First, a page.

are all lovely rather different octatonics. and there are many more, plus their modes, each has its own place in some musical style or other.

in fact there are multiple reinterpretations of every single scale in 12EDO, every chord, every musical entity. some of them may have to be bent to fit 50’s pitch grid if you like, but there are always options.

if theoretically correct spelling is preserved in a piece of 12EDO music, then there should be no problem whatsoever in adapting it to 50. the main consideration which might come up is which kind of augmented, diminished, and ‘dominant’ seventh chord to use.

due to harmonically consistent spelling we can assume the basic major and minor triads to be 0-384-696c (16,29 steps) and 0-312-696c (13,29 steps) respectively. but for dominant sevenths, we can choose 1 of 3 notes for the seventh if the chord, as well as alter the third, depending in how much tension or stability we want.

i would class dominant sevenths as chords of (16/17), 29, (40/41/42) steps, with other alterations making the chord a bit unique to just call a seventh. first we have the classic or diatonic seventh 0-384-696-1008, built from the classic diatonic scale. the seventh is rather tense and high (diminished fifth against the major third) in comparison to the smooth triad, so it’s great as a tense moment in diatonic contexts. particularly in earlier styles where smooth triads are the normal and sevenths are an occasional heightened dissonance. next we have the sub seventh, 0-384-696-960, the closest 50 has to 4:5:6:7, straight from the harmonic series, more concordant and rooted, without much need to resolve to anything. this is my favourite in most contexts, especially modern harmonic styles, but the seventh may be a little low melodically. third is the lesser seventh, 0-384-696-984, with the familiar symmetrical 600c ‘tritone’ between third and seventh. this would my pick for baroque and classical style repertoire (and possibly also more modern styles) where the seventh is a regular occurrence, but still needs to be resolved.

next time i’ll try and post a concrete example of this stuff in practice, by taking a 12EDO, Pythagorean or well-tempered piece and ’50-ifying’ it, where one can choose to preserve harmonic mood and shape or create a kind of parallel universe, where consonance, dissonance and voice leading can be very different indeed from how they were originally intended.

the third(s). vertical harmony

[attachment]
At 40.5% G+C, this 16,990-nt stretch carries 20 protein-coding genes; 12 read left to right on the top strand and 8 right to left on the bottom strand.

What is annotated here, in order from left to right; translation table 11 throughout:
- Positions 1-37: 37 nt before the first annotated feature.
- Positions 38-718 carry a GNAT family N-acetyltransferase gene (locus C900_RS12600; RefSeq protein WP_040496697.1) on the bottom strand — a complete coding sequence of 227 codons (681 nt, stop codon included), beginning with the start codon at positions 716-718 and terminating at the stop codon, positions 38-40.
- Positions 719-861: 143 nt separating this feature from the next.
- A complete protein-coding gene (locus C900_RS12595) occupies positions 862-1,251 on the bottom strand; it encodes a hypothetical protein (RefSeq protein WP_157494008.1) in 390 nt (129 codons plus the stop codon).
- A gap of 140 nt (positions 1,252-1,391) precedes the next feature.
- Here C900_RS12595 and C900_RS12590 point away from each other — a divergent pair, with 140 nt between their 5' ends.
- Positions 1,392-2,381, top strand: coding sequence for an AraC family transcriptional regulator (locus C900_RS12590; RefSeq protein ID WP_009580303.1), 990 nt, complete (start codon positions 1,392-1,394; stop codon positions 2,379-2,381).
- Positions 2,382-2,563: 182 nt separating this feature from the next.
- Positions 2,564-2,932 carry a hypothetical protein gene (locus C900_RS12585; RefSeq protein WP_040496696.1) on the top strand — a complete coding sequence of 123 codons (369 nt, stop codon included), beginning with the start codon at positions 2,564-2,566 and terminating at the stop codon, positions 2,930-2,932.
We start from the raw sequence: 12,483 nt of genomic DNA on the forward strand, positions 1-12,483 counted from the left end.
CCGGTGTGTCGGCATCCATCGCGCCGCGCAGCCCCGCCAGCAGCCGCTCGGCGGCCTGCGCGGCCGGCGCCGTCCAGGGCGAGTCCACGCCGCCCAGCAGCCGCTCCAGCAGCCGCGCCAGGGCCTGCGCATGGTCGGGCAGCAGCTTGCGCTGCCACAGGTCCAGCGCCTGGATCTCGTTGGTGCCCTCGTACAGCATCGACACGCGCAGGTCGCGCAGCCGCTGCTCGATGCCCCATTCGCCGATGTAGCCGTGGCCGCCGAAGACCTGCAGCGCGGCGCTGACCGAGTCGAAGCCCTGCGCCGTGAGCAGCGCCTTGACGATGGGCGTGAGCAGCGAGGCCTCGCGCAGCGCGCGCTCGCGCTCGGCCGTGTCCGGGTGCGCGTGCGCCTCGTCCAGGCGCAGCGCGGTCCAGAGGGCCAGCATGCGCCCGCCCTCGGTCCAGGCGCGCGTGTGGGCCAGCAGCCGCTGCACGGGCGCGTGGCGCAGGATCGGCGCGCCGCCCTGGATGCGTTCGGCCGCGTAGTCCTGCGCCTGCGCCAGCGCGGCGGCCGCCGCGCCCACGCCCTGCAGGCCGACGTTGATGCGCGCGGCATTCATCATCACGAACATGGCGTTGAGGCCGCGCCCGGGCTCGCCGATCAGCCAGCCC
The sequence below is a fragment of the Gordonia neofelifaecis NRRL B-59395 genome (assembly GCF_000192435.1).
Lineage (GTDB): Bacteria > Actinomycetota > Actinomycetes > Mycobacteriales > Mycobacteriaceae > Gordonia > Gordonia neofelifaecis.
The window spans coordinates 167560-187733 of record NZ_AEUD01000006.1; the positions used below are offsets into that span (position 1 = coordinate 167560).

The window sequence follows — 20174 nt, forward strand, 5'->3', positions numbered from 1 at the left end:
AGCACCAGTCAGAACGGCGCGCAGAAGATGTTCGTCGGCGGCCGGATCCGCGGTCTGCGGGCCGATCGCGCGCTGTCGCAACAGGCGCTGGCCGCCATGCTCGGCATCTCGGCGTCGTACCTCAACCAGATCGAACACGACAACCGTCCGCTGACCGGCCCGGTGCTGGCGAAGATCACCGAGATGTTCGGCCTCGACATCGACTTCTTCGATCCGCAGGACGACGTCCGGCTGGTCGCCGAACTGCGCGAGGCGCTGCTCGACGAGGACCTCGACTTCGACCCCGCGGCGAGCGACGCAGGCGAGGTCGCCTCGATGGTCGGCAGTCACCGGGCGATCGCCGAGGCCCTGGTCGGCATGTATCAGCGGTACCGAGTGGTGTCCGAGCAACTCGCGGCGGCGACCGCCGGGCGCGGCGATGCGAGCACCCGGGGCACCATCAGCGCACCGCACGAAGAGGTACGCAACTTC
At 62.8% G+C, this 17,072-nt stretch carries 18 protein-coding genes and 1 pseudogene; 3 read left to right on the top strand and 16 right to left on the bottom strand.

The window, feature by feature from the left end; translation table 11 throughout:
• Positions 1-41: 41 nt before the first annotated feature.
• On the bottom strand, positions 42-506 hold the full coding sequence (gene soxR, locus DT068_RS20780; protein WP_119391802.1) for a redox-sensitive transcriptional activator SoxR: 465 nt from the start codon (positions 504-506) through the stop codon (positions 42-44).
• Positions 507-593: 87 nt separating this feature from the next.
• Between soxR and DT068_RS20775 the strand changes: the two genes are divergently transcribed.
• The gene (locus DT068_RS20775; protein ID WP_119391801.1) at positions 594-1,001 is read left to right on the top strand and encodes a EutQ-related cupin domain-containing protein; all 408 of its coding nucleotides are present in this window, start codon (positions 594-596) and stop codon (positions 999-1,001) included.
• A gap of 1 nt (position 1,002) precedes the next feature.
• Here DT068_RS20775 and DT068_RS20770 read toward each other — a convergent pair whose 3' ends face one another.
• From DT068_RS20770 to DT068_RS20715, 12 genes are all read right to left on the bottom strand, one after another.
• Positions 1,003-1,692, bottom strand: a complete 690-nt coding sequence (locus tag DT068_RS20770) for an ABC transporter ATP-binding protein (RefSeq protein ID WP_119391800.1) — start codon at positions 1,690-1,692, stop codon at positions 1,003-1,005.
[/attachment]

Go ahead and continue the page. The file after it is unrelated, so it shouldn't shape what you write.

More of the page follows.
we hear major and minor thirds every day. almost any harmonised melody in existence is bound to contain a bunch of thirds or sixths (their inverse), and as people we seem to like the sound of them, gentle, easy, warm. if you get a few musicians or singers in a room together and give them a simple tune to play around with, one of the most natural things to do would be to stick some parallel thirds or sixths above it,or below, sometimes major, sometimes minor, to fit the tonality.

when these kinds of things happen, when musicians just go with the flow and whip some harmony out, blending melody and harmony into something really tasty, tuning happens almost by accident. good tuning. easy tuning. natural tuning. if there’s a major third, especially if there’s only two parts, it’ll be very close to a 5/4 (386 cents). it’s just what happens. it’s how most of us sing, especially when we’re not thinking too hard. it’s what happens when a string player double-stops when playing solo, because any ‘unnatural’ third will grate on the ears.
most of the time, smooth harmony means smooth, small numbers. and 5/4 definitely fits that bill.

while most string players’ perception may be that the ‘correct’ intonation of a major third might be at or very close to 81/64 (around 408 cents), four perfect fifths up of 3/2 each (minus two perfect octaves), and most instrumentalists who don’t think too much about tuning might say 400c (the one major third available in 12EDO, 4 semitones up) is the correct, or ‘only’ major third, the reality of music practice begs to differ. even within ‘classical’ music circles major thirds are frequently lowered to 390 cents or so, and if a stable major third or triad is needed, especially when sustained, even a third of 390 cents will stick out as ‘wrong’, the 5/4 comes into play. when you have a vertical major third, it’s very easy to play 5/4, but playing 400c or 81/64 or an ‘expressive’ 410 or 415 cent third is remarkably difficult.

it’s especially true of singing. the 5/4 is to most ears the only natural major third that comes to mind, though many might not have thought about it, the note on that piano or guitar you’re practicing with is the wrong note. try this:

play or get someone else to sing a drone on a pitch from 12EDO. find something mid-range. listen to the drone. now sing a major third above it, and hold it there. is it stable? is it warm? is it the right third? if you like the sound of it, check it against the major third on your 12EDO instrument, piano, guitar (as long as it’s been carefully tuned), or electronic instrument. what you should notice, is that the third on the instrument is not the third you want, not the one you’ve been singing, but around 1/7 of a semitone sharp. this is an experiment i should have got you to do right from my first post, before i delved into numbers and history and terminology. something fundamental to a lot of tuning practice. much of the reason many shy away from 12EDO, it just doesn’t have all of the right notes. 50, on the other hand, has really close approximations to quite a few of them.